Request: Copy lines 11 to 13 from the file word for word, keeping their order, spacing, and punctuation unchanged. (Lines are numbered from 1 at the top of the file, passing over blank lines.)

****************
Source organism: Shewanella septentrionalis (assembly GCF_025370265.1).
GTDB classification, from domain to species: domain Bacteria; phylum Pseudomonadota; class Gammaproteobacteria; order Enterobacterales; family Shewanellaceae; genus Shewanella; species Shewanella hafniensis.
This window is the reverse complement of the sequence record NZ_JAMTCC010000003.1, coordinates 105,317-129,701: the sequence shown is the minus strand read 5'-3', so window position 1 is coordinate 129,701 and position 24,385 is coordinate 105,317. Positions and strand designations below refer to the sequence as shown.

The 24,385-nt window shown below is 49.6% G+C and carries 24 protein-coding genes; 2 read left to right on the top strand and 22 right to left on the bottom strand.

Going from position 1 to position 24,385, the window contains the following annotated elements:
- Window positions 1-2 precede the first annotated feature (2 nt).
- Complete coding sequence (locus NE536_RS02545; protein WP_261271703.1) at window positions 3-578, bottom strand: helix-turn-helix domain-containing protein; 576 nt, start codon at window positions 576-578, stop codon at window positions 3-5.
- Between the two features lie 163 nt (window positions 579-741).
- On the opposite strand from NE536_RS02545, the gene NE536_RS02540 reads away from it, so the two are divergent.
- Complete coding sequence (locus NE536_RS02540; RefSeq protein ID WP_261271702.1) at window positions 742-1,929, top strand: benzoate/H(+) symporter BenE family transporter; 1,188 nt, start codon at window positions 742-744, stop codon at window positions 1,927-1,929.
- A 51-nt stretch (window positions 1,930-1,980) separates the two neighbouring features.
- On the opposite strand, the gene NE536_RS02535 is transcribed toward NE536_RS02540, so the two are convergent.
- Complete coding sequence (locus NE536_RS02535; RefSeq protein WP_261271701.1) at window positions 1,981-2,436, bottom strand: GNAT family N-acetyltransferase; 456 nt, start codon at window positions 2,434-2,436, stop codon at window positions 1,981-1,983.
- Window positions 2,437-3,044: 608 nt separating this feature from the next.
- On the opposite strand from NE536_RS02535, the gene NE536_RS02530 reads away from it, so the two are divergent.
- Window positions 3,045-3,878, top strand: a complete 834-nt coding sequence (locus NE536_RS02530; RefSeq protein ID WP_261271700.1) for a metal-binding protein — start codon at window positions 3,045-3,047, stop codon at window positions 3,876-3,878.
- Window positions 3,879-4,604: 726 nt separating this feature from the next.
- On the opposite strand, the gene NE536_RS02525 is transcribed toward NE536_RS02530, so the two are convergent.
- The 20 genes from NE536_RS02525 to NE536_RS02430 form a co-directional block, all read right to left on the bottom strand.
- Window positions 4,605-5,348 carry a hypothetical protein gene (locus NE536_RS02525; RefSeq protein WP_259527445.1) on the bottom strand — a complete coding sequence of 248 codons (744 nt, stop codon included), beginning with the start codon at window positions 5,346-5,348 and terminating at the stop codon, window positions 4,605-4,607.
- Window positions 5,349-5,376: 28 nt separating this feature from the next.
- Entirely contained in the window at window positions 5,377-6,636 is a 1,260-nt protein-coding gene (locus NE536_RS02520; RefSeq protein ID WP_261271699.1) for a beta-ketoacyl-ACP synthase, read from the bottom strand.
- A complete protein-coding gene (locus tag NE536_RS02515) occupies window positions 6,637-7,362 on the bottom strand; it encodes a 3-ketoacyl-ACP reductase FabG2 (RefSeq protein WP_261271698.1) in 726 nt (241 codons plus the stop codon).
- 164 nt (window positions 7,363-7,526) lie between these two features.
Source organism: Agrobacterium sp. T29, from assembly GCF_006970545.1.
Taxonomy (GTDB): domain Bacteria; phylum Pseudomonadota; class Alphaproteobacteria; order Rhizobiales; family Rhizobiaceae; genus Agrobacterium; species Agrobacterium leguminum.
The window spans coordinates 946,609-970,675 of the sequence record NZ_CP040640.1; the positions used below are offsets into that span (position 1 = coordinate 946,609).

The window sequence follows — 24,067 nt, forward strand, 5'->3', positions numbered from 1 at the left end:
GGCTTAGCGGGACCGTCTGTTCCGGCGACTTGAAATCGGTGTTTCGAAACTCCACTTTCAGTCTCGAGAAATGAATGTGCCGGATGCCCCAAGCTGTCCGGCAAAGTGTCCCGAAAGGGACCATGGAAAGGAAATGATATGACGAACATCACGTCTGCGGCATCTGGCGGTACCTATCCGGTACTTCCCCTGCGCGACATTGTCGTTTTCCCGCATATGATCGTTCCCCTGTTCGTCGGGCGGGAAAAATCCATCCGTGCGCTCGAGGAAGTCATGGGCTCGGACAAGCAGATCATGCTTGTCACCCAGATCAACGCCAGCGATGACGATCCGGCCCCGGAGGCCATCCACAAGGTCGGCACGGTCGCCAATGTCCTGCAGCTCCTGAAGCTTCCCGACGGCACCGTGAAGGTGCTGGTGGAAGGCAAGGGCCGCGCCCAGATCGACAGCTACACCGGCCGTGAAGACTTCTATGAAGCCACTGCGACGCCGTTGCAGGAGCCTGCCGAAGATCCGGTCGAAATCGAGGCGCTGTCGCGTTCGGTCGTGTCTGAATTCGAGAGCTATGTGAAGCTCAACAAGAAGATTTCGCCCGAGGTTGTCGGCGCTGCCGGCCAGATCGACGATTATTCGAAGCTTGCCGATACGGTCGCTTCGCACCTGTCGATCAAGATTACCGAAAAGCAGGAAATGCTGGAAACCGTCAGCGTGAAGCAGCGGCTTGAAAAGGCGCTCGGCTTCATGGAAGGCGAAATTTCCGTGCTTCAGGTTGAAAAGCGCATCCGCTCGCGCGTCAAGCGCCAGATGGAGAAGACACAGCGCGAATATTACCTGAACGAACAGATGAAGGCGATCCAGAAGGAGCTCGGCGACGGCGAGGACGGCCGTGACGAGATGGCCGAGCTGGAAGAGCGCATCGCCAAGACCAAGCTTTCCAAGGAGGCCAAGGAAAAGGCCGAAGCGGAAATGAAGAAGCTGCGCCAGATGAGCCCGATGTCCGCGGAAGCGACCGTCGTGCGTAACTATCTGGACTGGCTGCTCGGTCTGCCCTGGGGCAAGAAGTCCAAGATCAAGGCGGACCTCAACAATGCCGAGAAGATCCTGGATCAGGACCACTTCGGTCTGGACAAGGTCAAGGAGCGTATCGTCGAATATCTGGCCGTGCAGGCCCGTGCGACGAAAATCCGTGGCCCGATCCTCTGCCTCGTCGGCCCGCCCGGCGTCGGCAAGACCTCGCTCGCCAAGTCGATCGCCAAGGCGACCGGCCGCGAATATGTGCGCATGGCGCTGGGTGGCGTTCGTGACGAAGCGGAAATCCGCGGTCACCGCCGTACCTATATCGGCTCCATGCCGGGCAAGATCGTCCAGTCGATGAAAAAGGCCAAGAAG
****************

- A 51-nt stretch (window positions 1,930-1,980) separates the two neighbouring features.
- On the opposite strand, the gene NE536_RS02535 is transcribed toward NE536_RS02540, so the two are convergent.
- Complete coding sequence (locus NE536_RS02535; RefSeq protein WP_261271701.1) at window positions 1,981-2,436, bottom strand: GNAT family N-acetyltransferase; 456 nt, start codon at window positions 2,434-2,436, stop codon at window positions 1,981-1,983.